Life On The Grid: Celebrating 100 Years Of Crossword Puzzles

In addition to newspaper puzzles and books of puzzles, the American Crossword Puzzle Tournament began annual events in 1978 in Stamford. In 2008, it has moved to Brooklyn, N.Y. "Five or six years ago, the movie came out," Reagle said, referring to the crosswording documentary "Wordplay." "There was a spike in people who wanted to play, 699 at one point. They needed bigger digs." The next tournament is in March.


Reagle's book is one of two books by prominent puzzlers coming out to mark the 100th anniversary. The other is "The Curious History of the Crossword: 100 Puzzles from Then and Now" by Ben Tausig (Race Point Publishing, $17.99). It includes 100 historical and contemporary puzzles and discusses the evolution of grid shapes and other highlights in the history of the puzzles.

Reagle's book contains 50 puzzles, eight of which have interesting stories behind them. "The stories are about how they got printed, some controversy, other things," Reagle said.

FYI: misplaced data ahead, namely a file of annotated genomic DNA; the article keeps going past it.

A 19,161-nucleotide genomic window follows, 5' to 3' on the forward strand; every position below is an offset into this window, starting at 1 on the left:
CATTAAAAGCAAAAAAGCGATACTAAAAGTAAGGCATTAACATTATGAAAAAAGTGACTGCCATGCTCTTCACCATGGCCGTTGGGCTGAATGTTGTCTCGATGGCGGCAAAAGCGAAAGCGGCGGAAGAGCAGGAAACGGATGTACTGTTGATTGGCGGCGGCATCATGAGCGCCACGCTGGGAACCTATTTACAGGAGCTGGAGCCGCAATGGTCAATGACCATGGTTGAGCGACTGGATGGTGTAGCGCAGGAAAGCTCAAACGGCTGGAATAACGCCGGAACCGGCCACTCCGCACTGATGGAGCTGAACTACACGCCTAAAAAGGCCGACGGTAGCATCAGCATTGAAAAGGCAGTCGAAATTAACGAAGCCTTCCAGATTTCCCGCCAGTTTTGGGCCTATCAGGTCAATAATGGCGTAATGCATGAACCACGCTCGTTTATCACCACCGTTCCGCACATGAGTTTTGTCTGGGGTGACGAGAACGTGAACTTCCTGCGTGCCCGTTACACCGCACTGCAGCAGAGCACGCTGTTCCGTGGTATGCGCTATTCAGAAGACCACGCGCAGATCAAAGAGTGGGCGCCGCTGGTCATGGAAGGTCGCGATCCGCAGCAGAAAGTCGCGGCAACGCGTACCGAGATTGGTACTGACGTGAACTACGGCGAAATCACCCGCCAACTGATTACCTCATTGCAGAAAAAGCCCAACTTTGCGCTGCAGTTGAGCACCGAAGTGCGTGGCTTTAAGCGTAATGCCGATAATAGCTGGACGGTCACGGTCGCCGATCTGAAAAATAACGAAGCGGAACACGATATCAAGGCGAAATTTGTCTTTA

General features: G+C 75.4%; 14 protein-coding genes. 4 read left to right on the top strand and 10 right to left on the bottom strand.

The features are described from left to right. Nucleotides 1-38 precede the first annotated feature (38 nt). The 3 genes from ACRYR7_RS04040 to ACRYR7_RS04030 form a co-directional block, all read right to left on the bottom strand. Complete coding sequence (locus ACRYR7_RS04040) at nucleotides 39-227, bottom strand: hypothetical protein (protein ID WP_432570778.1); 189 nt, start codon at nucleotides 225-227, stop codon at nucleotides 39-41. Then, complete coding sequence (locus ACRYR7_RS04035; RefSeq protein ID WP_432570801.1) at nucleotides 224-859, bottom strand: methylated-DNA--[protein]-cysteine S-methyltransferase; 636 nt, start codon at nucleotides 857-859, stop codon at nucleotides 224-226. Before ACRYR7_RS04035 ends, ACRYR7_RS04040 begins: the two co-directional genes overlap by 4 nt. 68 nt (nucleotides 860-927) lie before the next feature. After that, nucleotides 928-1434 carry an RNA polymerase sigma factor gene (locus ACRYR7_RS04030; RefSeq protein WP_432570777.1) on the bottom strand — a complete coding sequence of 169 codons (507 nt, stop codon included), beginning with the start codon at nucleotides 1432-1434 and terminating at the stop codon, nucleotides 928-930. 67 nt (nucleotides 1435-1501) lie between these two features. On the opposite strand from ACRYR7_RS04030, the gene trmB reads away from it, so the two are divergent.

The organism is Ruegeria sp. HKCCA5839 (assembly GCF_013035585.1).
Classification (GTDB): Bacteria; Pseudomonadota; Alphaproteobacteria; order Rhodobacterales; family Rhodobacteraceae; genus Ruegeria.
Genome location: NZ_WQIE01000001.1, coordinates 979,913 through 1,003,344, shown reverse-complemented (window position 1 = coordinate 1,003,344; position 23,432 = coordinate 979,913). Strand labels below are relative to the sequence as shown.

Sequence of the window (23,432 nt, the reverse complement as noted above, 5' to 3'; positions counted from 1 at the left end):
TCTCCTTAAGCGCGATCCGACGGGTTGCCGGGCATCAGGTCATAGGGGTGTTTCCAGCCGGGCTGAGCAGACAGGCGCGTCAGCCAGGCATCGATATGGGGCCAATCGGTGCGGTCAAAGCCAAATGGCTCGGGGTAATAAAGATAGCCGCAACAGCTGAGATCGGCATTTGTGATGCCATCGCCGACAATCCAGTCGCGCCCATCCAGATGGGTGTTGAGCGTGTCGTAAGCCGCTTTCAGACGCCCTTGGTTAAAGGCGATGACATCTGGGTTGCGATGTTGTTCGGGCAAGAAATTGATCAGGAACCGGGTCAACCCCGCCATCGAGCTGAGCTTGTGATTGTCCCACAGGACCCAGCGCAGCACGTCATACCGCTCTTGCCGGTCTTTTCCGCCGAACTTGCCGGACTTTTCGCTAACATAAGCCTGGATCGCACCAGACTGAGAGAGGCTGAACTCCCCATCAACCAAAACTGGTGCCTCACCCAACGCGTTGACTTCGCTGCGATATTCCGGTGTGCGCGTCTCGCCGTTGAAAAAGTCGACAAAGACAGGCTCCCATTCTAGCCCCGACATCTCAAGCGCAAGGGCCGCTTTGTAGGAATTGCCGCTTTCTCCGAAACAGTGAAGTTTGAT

The book also has interesting tidbits from crossword puzzle history, including an interview with Kay Cutler, Arthur Wynne's daughter, who lives not far from Reagle, in Clearwater, Fla. It was illustrated by "Zits" creator Jim Borgman. "I met him at the Tucson Festival of Books. I had no idea he was a puzzle fan, let alone a fan of mine," he said.

Reagle loves going out into the community and watching people do his crossword puzzles. "I go into restaurants on Sunday mornings and watch couple solve. Usually, one of them is the solver and they tell the jokes to the other one who doesn't like puzzles," he said. "If they laugh, it's a real-world joke. It's not just crossword humor. People thought for years that was an oxymoron."



Click on the puzzle for a full-sized, printable version